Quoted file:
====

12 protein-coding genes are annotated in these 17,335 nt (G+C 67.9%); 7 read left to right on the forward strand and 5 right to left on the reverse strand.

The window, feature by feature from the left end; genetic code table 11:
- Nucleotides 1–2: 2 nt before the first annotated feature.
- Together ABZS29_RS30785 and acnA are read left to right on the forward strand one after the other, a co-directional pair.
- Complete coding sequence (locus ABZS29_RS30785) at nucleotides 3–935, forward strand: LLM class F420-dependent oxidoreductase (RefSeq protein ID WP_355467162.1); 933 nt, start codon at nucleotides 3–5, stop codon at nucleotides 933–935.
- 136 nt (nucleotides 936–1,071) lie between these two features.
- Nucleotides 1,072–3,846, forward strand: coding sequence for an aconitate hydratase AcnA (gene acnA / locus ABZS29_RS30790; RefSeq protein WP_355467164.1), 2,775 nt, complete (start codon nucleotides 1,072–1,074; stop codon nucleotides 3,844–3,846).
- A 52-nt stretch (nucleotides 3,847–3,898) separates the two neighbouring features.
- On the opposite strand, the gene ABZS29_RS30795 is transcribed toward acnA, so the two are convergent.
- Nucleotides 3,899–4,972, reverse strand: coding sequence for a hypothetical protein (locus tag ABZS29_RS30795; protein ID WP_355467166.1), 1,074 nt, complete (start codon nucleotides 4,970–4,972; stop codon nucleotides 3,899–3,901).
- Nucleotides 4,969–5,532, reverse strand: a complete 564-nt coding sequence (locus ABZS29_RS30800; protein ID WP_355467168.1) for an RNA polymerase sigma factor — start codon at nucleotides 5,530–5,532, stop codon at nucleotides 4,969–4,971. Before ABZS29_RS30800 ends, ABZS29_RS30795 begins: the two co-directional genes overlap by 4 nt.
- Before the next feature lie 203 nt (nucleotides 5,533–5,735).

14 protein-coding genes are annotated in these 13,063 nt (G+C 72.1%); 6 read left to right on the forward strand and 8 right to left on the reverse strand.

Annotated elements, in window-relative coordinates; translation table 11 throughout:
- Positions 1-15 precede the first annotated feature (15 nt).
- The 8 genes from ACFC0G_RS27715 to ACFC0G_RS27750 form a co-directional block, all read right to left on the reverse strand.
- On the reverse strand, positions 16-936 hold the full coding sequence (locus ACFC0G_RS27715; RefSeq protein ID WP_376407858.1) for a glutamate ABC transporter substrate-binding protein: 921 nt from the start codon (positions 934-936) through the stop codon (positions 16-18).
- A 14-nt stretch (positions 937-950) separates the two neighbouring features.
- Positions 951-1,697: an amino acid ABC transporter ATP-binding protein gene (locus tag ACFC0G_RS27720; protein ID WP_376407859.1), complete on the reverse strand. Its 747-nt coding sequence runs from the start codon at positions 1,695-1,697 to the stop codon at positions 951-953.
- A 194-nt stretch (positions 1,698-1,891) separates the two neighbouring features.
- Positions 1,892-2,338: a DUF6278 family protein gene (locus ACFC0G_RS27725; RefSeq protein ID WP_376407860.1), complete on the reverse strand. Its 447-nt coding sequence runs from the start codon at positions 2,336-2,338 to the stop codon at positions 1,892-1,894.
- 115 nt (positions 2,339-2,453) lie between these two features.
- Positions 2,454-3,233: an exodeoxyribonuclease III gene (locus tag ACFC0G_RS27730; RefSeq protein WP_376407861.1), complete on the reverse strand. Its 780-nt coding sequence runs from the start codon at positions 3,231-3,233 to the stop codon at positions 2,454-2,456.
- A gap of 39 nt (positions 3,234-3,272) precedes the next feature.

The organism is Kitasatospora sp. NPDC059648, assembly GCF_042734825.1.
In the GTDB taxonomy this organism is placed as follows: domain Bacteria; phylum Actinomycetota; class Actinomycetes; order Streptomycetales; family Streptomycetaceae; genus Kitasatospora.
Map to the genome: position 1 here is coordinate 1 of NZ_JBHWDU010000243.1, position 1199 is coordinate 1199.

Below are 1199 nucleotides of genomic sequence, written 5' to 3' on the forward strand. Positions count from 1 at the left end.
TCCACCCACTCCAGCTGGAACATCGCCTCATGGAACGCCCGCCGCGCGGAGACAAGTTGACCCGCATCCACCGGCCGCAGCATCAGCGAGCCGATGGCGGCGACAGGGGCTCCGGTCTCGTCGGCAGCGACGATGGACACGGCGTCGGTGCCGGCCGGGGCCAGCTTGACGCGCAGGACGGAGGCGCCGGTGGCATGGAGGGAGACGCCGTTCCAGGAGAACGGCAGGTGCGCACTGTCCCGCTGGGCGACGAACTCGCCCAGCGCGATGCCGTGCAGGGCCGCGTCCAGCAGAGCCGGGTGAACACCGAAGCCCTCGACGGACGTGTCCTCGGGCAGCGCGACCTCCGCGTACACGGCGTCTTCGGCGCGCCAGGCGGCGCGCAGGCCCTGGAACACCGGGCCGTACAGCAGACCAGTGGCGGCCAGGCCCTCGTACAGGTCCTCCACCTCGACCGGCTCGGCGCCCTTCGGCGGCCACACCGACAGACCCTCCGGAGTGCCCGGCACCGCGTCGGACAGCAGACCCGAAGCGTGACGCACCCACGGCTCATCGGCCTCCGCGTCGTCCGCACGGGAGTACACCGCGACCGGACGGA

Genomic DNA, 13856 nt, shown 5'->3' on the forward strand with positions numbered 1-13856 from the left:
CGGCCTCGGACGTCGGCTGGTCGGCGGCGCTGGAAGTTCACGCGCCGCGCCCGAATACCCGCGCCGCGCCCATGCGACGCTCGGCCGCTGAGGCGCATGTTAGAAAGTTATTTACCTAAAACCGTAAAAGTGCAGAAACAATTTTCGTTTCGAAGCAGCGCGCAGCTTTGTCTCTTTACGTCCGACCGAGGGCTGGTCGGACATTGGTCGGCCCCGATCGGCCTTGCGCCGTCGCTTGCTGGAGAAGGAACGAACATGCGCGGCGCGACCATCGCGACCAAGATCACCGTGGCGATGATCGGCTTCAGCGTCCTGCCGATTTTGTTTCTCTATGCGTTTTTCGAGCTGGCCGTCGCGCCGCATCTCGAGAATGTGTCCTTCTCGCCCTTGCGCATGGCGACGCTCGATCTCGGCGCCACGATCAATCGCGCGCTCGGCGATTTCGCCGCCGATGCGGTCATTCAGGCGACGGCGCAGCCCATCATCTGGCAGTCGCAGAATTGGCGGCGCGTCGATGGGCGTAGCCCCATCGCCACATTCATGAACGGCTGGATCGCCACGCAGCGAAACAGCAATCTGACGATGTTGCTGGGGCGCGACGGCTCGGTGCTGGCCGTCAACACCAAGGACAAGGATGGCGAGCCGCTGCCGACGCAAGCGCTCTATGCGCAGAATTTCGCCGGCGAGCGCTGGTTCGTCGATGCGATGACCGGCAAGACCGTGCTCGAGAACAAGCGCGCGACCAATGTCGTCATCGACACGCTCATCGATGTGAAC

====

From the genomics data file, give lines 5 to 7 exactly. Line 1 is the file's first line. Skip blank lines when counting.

- Complete coding sequence (locus ABZS29_RS30785) at nucleotides 3–935, forward strand: LLM class F420-dependent oxidoreductase (RefSeq protein ID WP_355467162.1); 933 nt, start codon at nucleotides 3–5, stop codon at nucleotides 933–935.
- 136 nt (nucleotides 936–1,071) lie between these two features.
- Nucleotides 1,072–3,846, forward strand: coding sequence for an aconitate hydratase AcnA (gene acnA / locus ABZS29_RS30790; RefSeq protein WP_355467164.1), 2,775 nt, complete (start codon nucleotides 1,072–1,074; stop codon nucleotides 3,844–3,846).